Who’s the next Dick Collins? There isn’t one. The days of huge magazine circulation and Concorde rides are over, so it’s hard to see anyone filling his shoes. General aviation is still a great industry – right now you might even call it healthy – but I can’t help but think that Collins’s passing represents the end of an era. Fortunately he took pride in mentoring young pilots and encouraged a generation (or maybe two) of aviation writers. The conversations he started about safety, weather, and the joys of personal air travel will continue – nowhere more proudly than here at Air Facts.

Whenever anyone would ask Dick how many hours he had logged, he would explain that it didn’t really matter. Mother Nature didn’t care whether you were a student pilot or an ATP; “only the next hour counts.” Here’s hoping that attitude is Richard Collins’s lasting legacy, and that we all approach every flight with an unwavering commitment to safety – just like he did.

We’ll have more tributes to Richard Collins coming shortly, from former Flying Editor-in-Chief Mac McClellan, former Flying photographer Russell Munson, Air Facts Managing Editor Patricia Luebke, and former AIN Editor Nigel Moll. To read some of Dick’s best Air Facts articles, click here.

18 Comments

  • Although I never met Mr. Collins, I’m sure there are countless pilots out there who, like me, feel a profound sense of loss today. I’ve learned more about flying from Dick Collins than from anyone else, and it’s an absolute certainty that his legacy will live on in the wisdom he imparted to all of us for so many years. He leaves behind a tremendous body of work, and I’ll continue to read and re-read (and view and re-view) it for the rest of my life.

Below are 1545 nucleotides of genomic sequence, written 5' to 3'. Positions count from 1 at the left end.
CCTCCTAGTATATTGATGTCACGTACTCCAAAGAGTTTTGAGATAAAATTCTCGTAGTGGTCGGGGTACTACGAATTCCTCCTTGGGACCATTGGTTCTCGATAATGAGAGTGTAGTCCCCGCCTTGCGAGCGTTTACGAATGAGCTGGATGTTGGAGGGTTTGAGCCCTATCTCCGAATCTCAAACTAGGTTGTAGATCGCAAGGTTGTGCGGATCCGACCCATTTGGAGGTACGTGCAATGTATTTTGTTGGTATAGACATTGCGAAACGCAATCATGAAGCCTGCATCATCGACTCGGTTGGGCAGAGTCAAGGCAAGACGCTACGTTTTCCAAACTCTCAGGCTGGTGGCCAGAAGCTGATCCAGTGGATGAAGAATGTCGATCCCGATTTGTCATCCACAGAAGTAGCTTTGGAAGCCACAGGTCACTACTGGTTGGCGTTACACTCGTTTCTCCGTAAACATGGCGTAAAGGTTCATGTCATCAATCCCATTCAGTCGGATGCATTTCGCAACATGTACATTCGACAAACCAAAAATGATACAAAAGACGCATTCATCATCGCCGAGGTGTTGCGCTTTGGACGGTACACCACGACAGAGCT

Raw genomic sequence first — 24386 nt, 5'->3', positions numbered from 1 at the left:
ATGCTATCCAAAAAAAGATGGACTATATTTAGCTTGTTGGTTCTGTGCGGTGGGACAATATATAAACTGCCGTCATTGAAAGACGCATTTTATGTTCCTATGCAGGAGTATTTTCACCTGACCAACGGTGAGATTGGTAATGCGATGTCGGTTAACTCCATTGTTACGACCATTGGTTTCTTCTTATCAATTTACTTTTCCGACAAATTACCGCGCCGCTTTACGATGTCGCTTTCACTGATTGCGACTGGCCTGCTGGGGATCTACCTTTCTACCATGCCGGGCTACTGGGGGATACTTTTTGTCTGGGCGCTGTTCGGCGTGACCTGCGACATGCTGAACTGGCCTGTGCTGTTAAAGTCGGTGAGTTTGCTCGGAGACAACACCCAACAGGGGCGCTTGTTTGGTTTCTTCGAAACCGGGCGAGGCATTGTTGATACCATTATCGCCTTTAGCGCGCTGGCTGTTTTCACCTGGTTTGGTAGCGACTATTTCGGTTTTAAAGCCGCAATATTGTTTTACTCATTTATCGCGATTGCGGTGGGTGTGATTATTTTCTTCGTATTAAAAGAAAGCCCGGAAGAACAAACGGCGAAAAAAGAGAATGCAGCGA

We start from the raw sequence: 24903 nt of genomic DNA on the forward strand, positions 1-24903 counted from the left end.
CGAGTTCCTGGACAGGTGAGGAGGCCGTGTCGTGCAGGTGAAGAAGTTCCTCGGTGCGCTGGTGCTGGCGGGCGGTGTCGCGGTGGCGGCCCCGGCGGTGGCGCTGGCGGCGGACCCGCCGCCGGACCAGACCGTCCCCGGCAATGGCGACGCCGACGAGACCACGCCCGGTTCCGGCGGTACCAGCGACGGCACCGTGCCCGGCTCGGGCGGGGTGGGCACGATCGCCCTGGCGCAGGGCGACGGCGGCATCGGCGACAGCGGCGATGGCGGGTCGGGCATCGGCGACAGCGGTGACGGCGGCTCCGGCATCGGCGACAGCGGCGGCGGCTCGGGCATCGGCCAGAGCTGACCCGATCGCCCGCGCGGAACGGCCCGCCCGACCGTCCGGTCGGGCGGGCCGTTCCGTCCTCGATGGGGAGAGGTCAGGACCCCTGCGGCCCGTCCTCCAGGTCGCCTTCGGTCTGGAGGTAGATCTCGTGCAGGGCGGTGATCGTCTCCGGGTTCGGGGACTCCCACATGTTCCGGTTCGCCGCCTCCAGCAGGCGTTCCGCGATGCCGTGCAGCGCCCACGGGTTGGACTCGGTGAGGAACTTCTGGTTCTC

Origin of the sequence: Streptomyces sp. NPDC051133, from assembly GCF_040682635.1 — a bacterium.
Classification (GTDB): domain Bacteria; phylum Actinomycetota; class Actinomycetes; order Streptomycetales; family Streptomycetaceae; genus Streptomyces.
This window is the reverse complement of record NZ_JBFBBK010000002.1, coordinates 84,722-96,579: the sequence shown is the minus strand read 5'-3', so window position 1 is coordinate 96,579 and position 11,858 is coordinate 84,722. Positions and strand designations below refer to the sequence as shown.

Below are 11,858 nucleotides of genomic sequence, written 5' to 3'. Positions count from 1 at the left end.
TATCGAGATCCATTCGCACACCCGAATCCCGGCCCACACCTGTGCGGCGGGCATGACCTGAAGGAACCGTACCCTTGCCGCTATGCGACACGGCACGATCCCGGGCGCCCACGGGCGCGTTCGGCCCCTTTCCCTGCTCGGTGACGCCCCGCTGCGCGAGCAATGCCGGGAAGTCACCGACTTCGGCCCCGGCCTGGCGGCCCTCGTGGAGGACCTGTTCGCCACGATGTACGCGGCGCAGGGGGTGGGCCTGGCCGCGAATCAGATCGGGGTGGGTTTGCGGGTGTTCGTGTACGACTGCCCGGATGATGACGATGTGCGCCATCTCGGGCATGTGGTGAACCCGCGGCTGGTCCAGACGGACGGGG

• For all his perfectionism, Dick had a stock philosophical response for when we’d screw something up at Flying back when I worked there. He’d say, “A hundred years from now, nobody’s gonna remember we were even here.” To which I once responded, “Maybe, but people will still be flying airplanes. And I bet they’re going to know about some guy named Collins who had a lot to say about how to do it.”

  • So sorry to hear of Mr. Collins’ passing. I first started reading his articles in FLYING way back when I was in junior high. It was always exciting to see a new issue had arrived at the newsstand in the grocery store I passed on the walk home from school, and I’d always page straight through toe either his column or feature article he wrote for the issue. I’d always hoped I’d bump into him at Osh or Sun-n-Fun so I could thank him for all of his wonderful articles and information that he’d passed along.